New competition comes from the SEAT Alhambra version of the Ford Galaxy/VW Sharan. The SEAT and VW had VW group engines (1.9 and 2.8 V6), while the 2.0L and 2.3L engines in the Galaxy were Ford motors. The Espace had a wider range of engines than quoted - the 2.0 L petrol engine was joined by a 3.5l V6 and three diesels - 1.9, 2.2 and 3.0V6 TDis.

There was also the quartet of Citroen C8, Peugeot 806, and the Fiat Ulysse which were all the same vehicle but with varied engine options (Peugeot/Citroen use their engines, FIAT/Lancia use theirs) and all had their own trim/badging/lighting options. These were second generation minvans for these manufacturers.

As you say, there was the mid sized Opel/Vauxhall Zafira as well. Opel/Vauxhall had a full sized MPV (the Sintra) which was based upon the GM Venture and built in the US - but it bombed and was withdrawn after just a couple of years.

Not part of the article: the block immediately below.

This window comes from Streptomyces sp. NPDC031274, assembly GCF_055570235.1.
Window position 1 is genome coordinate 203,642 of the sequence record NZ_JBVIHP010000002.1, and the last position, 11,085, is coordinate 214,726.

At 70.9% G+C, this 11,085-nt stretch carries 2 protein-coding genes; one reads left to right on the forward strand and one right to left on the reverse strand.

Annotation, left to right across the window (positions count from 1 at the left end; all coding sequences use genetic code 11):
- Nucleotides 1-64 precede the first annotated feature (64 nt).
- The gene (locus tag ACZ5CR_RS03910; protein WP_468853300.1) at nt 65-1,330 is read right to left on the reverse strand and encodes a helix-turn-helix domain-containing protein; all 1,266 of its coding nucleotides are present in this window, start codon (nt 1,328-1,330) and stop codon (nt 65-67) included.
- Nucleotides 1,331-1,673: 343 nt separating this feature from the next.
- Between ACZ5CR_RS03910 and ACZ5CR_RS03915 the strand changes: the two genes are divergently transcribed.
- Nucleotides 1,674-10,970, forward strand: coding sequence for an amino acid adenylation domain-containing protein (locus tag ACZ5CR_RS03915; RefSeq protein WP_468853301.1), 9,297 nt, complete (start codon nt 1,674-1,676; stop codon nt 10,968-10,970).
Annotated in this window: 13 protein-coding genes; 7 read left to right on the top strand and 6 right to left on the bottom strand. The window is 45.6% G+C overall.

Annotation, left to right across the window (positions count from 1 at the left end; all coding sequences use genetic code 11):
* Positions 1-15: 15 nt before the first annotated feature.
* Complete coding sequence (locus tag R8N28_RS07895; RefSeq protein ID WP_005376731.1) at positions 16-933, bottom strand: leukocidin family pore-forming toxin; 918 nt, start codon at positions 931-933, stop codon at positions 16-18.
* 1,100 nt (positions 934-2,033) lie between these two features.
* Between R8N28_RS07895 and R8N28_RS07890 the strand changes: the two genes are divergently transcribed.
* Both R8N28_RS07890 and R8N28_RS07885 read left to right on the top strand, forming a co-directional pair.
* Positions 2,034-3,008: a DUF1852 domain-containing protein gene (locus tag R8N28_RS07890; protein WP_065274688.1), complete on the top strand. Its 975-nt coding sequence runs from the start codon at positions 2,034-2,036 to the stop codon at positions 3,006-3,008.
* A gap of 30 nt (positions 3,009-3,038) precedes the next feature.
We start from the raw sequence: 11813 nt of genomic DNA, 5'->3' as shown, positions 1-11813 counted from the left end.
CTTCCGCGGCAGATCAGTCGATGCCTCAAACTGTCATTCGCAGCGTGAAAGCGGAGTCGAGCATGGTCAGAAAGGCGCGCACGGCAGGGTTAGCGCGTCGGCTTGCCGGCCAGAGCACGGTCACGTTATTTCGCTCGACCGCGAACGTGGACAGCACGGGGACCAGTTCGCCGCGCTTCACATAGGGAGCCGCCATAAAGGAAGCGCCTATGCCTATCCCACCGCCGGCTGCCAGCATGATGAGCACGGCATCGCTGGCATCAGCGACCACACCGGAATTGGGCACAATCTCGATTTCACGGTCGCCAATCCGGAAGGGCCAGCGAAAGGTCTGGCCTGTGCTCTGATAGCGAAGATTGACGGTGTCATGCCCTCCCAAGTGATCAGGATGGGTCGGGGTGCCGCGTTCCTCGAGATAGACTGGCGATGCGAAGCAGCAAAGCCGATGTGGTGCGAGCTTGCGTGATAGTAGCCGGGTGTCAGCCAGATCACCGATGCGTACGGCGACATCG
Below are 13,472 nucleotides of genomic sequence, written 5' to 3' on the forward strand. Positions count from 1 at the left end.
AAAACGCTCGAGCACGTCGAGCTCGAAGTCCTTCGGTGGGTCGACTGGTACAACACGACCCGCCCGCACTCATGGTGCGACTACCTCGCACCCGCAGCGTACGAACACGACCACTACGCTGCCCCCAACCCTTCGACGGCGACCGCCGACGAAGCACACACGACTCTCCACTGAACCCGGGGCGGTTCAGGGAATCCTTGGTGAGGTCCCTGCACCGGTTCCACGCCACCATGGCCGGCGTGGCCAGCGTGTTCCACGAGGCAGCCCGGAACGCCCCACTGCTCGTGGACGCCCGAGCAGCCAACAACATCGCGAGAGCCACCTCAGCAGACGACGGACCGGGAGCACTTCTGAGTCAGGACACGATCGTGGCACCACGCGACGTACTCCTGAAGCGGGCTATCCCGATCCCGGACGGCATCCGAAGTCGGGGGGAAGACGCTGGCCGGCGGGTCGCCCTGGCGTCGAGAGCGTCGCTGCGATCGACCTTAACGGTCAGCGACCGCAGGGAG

There were some other mid sized MPVs, too. The Renault Scenic, the Citroen Picasso, the Peugeot 307 SW plus the recently launched Ford Focus C-Max and VW Touran. All of these mid sized MPVs were a little above the Cruiser in the space race and some (like the Zafira) could have a 7 seat option.

For the cheap and cheerful end of the market there were the commercial van derived models - Citroen had the Berlingo Multispace (with its Peugeot Partner clone), Fiat had the Doblo and Renault do the Kangoo (which could be had with 4WD - as can the Scenic). The Citroen featured some nice aircraft style overhead storage lockers, made possible by the higher roof than on the purpose built MPVs.

We also had the usual offerings from Kia, Honda, Toyota etc. so I think we actually had a wider range of vehicles from which to choose than the US. This spread the sales more thinly and so we didn't really have huge sales for anyone (although the Galaxy, Espace and Voyager took the lion's share of the market).